This synthetic construction is intended to be useful to students, educators and makers in fashiontech-related fields as they envision, create and theorize about such garments. As a demonstration the framework will be used to analyze and position pivotal fashiontech garments, one possible example being the Cute Circuit-designed dress Katy Perry wore to the 2010 Met Costume Institute Gala.
Assistant Professor of Graphic Design
Department of Art, Graphic Design and Art History
Oklahoma State University
The advent of the Apple Macintosh brought about a rapid flow of technological change which affected almost every part of visual communication arena, in one way or another. Since the start of this digital revolution, most graphic design communities around the world succeeded in maintaining their national identities, while implementing the technological changes into their industries, hence joining the global world of graphic design. However, because of challenges related to mark-making and the specifics of calligraphic-based scripts, Iranian typography – and by extension graphic design – struggled to maintain and its rich historic traditions and visual aesthetics, as Perso-Arabic characters necessitated a process of digitization for use in dominant graphic software applications of the time.
Furthermore, during this global digital revolution, various socio-political and technological circumstances resulted in the isolation of the Iranian graphic design arena from the global culture, for more than a decade. More recently, the dusk of 20th-century, brought forth an impenitent generation of innovative thinkers and designers, keen to define their lost identity. Through inwards nationalistic perspectives as well as technical and conceptual innovations, this generation made giant leaps and set forth a trajectory toward joining the global graphic design arena.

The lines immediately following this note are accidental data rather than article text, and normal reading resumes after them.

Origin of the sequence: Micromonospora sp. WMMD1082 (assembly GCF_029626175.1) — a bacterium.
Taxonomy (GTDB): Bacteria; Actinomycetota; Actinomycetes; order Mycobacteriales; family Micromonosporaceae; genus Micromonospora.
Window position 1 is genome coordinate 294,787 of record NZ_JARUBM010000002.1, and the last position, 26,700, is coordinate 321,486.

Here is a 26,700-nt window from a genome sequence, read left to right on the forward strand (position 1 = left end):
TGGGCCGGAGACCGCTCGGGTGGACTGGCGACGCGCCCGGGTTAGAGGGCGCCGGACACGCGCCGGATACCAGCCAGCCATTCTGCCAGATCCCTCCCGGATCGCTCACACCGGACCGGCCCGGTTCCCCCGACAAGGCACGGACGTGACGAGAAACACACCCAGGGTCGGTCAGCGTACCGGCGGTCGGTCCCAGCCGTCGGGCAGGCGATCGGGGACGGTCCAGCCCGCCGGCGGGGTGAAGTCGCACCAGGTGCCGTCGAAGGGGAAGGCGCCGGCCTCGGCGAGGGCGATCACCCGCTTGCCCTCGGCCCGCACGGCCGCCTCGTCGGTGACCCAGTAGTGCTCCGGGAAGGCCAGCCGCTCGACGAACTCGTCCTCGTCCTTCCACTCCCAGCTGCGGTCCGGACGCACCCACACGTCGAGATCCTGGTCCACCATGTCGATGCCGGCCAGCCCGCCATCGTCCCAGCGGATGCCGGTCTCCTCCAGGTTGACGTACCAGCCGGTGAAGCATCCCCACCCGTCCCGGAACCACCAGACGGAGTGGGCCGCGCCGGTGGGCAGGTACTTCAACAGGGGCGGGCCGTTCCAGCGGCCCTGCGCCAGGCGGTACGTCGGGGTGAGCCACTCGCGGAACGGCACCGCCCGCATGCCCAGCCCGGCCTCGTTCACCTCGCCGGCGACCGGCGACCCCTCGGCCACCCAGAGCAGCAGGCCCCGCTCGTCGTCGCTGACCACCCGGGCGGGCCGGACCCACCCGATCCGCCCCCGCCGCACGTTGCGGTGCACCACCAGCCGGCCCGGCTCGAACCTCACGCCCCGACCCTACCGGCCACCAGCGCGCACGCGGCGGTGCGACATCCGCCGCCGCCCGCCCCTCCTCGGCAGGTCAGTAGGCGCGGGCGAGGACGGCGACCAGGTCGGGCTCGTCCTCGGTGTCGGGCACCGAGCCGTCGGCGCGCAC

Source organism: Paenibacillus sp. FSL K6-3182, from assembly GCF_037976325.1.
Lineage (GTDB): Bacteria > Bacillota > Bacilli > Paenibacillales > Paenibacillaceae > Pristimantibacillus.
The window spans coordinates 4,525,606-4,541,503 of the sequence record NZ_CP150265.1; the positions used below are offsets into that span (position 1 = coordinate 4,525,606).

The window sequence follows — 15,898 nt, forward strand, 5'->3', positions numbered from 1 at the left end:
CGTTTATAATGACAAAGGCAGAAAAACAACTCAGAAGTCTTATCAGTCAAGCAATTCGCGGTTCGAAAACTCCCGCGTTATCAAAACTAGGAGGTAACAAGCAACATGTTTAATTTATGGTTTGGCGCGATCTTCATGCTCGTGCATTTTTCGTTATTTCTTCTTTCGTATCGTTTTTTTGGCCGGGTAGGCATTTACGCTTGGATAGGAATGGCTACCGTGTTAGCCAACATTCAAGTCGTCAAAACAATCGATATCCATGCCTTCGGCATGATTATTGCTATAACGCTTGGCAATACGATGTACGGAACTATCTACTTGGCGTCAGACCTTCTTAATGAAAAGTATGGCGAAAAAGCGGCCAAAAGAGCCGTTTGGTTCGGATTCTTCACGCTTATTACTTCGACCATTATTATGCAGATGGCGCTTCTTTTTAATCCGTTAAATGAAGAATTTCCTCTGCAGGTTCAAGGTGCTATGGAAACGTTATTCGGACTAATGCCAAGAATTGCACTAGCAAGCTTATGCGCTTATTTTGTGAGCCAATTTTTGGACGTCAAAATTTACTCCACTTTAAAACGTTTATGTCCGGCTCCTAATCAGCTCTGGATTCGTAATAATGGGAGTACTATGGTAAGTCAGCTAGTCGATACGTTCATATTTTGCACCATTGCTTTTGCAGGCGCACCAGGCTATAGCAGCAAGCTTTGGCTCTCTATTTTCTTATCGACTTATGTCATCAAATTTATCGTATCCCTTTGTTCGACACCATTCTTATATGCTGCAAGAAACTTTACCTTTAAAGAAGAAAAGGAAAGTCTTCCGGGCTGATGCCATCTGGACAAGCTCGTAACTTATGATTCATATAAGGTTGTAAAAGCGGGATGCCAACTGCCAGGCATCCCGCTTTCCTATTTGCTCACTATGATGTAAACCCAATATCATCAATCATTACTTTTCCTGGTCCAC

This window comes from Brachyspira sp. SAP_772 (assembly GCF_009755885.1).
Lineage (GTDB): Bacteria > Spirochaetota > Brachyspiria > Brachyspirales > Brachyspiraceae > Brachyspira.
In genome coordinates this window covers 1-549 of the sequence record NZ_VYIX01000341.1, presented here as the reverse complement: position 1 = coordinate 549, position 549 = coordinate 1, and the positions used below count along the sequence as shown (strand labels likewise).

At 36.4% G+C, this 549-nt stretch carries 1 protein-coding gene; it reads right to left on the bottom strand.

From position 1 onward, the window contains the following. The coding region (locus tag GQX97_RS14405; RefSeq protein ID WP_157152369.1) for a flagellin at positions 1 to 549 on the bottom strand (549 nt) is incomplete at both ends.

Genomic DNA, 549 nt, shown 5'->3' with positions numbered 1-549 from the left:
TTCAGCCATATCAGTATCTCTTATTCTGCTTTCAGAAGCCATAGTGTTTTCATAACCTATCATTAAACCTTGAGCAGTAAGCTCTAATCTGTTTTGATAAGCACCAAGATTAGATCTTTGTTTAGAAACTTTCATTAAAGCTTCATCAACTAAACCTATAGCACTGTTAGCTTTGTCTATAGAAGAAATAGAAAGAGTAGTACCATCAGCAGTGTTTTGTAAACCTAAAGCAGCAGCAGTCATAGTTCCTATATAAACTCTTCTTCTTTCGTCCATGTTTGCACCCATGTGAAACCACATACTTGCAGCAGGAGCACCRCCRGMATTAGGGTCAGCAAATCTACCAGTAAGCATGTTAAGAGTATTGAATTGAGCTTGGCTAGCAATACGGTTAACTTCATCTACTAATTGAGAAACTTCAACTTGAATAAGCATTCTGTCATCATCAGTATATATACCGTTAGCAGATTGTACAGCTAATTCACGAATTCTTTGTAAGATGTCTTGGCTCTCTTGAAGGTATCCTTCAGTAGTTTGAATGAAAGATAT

This research delves into the nuanced traditions of Iranian calligraphy and the struggle for its adaption to western printing technologies. Specifically, it focuses on the process, and the eventual arrival of what may be referred to as a hybrid graphic form – one comprising of the traditional eastern calligraphic forms and nuances, merged with the characteristics found in western typographic structures and letterform design.
Associate Professor Graphic Design, UConn Storrs
Associate Professor Graphic Design, St. John’s University
Motion design has evolved into a discipline that requires a complex skill set including, but not limited to, an expert command of typography and illustration, technical ability including expertise in software, understanding of narrative structures, an animator’s sense of motion, timing and sound, and formal design acumen. Whew! That’s a lot. Motion graphics emerged from graphic design with pioneers like Saul Bass, trained as a traditional graphic designers who saw graphic design not as static compositions, but kinetic orchestrations captured in a moment of stasis. New technologies have created not only the potential for new visual languages, but entirely new skill sets. Who is best equipped to wield these languages? What should they learn and how should they learn it? Taste or Technology? Software or gestalt? Is the horizon endless or ending? This presentation will explore techniques and briefs that investigate strategies for creating thoughtful and articulate skill sets driven by the principles of graphic design in the context of motion.
Dr. Gaia Scagnetti
Graduate Communication Design
By definition criticism presents negative connotations. In philosophical terms, criticism is not an action but a method of systematic analysis of a written, oral and visual discourse. It involves merit recognition and it means a methodical practice of doubt. Design criticism has had a short life story and never reached the popularity of Architecture or Art criticism, Film or Literary criticism. Probing design work is perceived as a threat, especially in a time when liking is the expected way of supporting peers both within and outside of social networks. To like and express appreciation for the work of others is a consolidated strategy to get noticed and welcomed in a community of practice, especially among the young generation.